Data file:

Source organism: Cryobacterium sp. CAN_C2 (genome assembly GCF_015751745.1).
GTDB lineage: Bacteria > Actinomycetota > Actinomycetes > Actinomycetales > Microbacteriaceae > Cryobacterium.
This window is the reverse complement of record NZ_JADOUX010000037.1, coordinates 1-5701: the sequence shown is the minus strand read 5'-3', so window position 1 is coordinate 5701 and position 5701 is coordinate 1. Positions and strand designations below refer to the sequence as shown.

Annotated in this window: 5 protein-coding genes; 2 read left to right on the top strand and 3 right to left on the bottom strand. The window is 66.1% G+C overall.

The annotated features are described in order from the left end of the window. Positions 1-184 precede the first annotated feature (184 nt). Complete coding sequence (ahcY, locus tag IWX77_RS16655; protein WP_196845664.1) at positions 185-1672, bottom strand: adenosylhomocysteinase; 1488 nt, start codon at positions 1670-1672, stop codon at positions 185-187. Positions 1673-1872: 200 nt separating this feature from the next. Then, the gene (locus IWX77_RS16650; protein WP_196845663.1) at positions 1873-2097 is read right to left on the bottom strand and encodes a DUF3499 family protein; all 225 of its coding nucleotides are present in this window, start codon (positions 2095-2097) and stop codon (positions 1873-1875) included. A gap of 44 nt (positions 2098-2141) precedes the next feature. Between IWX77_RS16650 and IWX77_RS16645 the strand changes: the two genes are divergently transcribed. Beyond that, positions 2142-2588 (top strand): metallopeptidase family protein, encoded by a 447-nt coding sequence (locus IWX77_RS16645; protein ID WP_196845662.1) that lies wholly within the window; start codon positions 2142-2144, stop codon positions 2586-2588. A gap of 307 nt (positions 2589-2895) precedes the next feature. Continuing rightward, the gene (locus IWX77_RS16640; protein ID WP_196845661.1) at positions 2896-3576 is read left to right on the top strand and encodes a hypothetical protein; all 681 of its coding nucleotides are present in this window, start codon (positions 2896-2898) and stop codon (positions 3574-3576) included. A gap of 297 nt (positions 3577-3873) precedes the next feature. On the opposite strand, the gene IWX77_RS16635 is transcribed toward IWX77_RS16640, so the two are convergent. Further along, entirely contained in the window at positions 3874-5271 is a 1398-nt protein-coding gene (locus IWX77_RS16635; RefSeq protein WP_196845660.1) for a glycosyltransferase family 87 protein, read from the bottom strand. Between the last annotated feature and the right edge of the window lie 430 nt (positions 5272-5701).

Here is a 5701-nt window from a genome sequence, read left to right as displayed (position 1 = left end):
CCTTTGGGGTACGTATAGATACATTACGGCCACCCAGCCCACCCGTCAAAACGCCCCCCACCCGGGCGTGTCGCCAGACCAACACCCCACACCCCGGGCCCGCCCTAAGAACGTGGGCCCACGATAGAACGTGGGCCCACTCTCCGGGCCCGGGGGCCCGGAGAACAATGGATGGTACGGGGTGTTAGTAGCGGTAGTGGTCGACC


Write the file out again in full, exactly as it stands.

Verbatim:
Source organism: Cryobacterium sp. CAN_C2 (genome assembly GCF_015751745.1).
GTDB lineage: Bacteria > Actinomycetota > Actinomycetes > Actinomycetales > Microbacteriaceae > Cryobacterium.
This window is the reverse complement of record NZ_JADOUX010000037.1, coordinates 1-5701: the sequence shown is the minus strand read 5'-3', so window position 1 is coordinate 5701 and position 5701 is coordinate 1. Positions and strand designations below refer to the sequence as shown.

Annotated in this window: 5 protein-coding genes; 2 read left to right on the top strand and 3 right to left on the bottom strand. The window is 66.1% G+C overall.

The annotated features are described in order from the left end of the window. Positions 1-184 precede the first annotated feature (184 nt). Complete coding sequence (ahcY, locus tag IWX77_RS16655; protein WP_196845664.1) at positions 185-1672, bottom strand: adenosylhomocysteinase; 1488 nt, start codon at positions 1670-1672, stop codon at positions 185-187. Positions 1673-1872: 200 nt separating this feature from the next. Then, the gene (locus IWX77_RS16650; protein WP_196845663.1) at positions 1873-2097 is read right to left on the bottom strand and encodes a DUF3499 family protein; all 225 of its coding nucleotides are present in this window, start codon (positions 2095-2097) and stop codon (positions 1873-1875) included. A gap of 44 nt (positions 2098-2141) precedes the next feature. Between IWX77_RS16650 and IWX77_RS16645 the strand changes: the two genes are divergently transcribed. Beyond that, positions 2142-2588 (top strand): metallopeptidase family protein, encoded by a 447-nt coding sequence (locus IWX77_RS16645; protein ID WP_196845662.1) that lies wholly within the window; start codon positions 2142-2144, stop codon positions 2586-2588. A gap of 307 nt (positions 2589-2895) precedes the next feature. Continuing rightward, the gene (locus IWX77_RS16640; protein ID WP_196845661.1) at positions 2896-3576 is read left to right on the top strand and encodes a hypothetical protein; all 681 of its coding nucleotides are present in this window, start codon (positions 2896-2898) and stop codon (positions 3574-3576) included. A gap of 297 nt (positions 3577-3873) precedes the next feature. On the opposite strand, the gene IWX77_RS16635 is transcribed toward IWX77_RS16640, so the two are convergent. Further along, entirely contained in the window at positions 3874-5271 is a 1398-nt protein-coding gene (locus IWX77_RS16635; RefSeq protein WP_196845660.1) for a glycosyltransferase family 87 protein, read from the bottom strand. Between the last annotated feature and the right edge of the window lie 430 nt (positions 5272-5701).

Here is a 5701-nt window from a genome sequence, read left to right as displayed (position 1 = left end):
CCTTTGGGGTACGTATAGATACATTACGGCCACCCAGCCCACCCGTCAAAACGCCCCCCACCCGGGCGTGTCGCCAGACCAACACCCCACACCCCGGGCCCGCCCTAAGAACGTGGGCCCACGATAGAACGTGGGCCCACTCTCCGGGCCCGGGGGCCCGGAGAACAATGGATGGTACGGGGTGTTAGTAGCGGTAGTGGTCGACC